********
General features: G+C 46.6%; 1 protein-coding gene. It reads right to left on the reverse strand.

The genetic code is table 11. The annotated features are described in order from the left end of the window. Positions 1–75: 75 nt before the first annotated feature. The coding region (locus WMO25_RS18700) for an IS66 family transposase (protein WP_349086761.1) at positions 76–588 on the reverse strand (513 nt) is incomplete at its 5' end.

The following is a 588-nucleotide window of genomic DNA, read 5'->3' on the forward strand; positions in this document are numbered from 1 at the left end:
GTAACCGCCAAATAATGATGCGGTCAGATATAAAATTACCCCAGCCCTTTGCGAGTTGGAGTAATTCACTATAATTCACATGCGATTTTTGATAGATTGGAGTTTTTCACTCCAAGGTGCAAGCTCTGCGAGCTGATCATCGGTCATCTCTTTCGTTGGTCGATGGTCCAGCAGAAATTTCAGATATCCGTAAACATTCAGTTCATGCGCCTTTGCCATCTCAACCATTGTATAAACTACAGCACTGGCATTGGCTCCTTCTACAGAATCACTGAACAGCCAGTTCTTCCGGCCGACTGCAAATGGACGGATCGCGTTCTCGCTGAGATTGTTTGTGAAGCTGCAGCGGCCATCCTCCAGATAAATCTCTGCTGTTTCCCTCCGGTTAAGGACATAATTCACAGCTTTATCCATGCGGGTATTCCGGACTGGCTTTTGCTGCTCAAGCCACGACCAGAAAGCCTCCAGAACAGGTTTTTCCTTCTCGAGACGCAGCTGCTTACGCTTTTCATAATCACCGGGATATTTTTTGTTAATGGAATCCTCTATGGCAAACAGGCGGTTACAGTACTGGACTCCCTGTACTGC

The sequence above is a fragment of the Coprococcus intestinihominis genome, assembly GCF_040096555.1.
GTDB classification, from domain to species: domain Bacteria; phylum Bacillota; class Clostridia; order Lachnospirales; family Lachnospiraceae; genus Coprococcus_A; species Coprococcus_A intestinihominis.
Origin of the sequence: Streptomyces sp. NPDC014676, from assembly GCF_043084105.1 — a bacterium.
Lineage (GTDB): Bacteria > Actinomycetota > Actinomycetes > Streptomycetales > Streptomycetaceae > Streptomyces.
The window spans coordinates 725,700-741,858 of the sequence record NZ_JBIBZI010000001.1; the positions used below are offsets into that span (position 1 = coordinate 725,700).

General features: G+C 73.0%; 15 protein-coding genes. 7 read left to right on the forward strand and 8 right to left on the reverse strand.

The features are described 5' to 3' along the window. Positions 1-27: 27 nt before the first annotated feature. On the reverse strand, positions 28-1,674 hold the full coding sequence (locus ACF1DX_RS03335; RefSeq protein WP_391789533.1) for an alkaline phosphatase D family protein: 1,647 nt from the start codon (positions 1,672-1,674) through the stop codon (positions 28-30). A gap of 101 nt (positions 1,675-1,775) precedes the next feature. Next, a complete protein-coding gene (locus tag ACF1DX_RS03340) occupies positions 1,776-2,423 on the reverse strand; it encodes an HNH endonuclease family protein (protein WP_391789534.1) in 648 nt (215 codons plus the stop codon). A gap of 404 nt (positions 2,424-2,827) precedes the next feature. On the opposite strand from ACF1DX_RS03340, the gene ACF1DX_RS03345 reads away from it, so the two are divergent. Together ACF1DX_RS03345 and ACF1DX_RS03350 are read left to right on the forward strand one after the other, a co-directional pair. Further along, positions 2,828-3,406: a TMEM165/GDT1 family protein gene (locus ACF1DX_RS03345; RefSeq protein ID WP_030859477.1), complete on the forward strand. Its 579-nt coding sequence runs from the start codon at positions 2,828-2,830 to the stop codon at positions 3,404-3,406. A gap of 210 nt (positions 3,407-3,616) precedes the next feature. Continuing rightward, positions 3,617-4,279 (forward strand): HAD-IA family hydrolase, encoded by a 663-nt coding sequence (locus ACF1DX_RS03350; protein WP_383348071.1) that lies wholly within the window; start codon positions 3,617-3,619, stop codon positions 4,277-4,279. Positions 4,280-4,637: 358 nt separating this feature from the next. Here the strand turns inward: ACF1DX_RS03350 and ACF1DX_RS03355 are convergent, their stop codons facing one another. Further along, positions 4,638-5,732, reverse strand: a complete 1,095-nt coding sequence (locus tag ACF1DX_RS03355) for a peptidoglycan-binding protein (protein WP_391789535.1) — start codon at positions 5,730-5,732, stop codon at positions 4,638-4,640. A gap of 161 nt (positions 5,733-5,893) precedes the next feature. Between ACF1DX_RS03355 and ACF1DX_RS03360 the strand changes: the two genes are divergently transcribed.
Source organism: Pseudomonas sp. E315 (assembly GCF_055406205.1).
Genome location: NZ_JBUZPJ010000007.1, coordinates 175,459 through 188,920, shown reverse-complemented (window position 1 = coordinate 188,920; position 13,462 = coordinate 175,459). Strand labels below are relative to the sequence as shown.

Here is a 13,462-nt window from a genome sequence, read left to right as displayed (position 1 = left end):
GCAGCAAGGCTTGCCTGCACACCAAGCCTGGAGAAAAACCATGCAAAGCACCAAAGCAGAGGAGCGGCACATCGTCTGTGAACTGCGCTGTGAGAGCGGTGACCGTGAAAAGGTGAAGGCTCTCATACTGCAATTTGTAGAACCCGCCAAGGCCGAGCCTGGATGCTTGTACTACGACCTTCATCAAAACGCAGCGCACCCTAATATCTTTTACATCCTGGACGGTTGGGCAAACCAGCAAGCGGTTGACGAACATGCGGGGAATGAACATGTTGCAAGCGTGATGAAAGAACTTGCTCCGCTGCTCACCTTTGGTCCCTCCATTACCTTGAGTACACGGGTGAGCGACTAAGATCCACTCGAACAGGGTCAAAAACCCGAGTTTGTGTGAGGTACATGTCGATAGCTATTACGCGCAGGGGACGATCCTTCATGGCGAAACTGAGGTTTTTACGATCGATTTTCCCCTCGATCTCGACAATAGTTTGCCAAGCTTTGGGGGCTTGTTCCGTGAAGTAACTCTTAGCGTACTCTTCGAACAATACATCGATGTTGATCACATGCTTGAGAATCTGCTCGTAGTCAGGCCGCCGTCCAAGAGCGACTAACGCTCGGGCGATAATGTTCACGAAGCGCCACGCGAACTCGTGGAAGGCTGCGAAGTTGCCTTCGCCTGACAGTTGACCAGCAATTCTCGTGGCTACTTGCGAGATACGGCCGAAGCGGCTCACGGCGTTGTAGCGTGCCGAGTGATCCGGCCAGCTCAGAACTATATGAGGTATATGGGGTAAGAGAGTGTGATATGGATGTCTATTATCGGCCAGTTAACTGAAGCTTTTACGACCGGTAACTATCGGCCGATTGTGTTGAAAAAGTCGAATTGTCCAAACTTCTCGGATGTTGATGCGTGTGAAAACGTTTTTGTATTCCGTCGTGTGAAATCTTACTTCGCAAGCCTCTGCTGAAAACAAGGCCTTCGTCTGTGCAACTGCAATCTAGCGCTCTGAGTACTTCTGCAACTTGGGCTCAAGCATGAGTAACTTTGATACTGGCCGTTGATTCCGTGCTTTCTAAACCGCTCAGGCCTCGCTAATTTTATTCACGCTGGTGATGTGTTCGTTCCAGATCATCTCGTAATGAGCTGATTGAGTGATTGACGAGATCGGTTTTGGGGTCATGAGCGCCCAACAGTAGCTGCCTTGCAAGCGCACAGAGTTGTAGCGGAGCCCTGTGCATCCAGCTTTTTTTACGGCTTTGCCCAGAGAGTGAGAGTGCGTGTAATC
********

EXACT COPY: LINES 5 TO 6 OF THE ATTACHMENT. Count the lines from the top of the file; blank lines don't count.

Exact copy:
The sequence above is a fragment of the Coprococcus intestinihominis genome, assembly GCF_040096555.1.
GTDB classification, from domain to species: domain Bacteria; phylum Bacillota; class Clostridia; order Lachnospirales; family Lachnospiraceae; genus Coprococcus_A; species Coprococcus_A intestinihominis.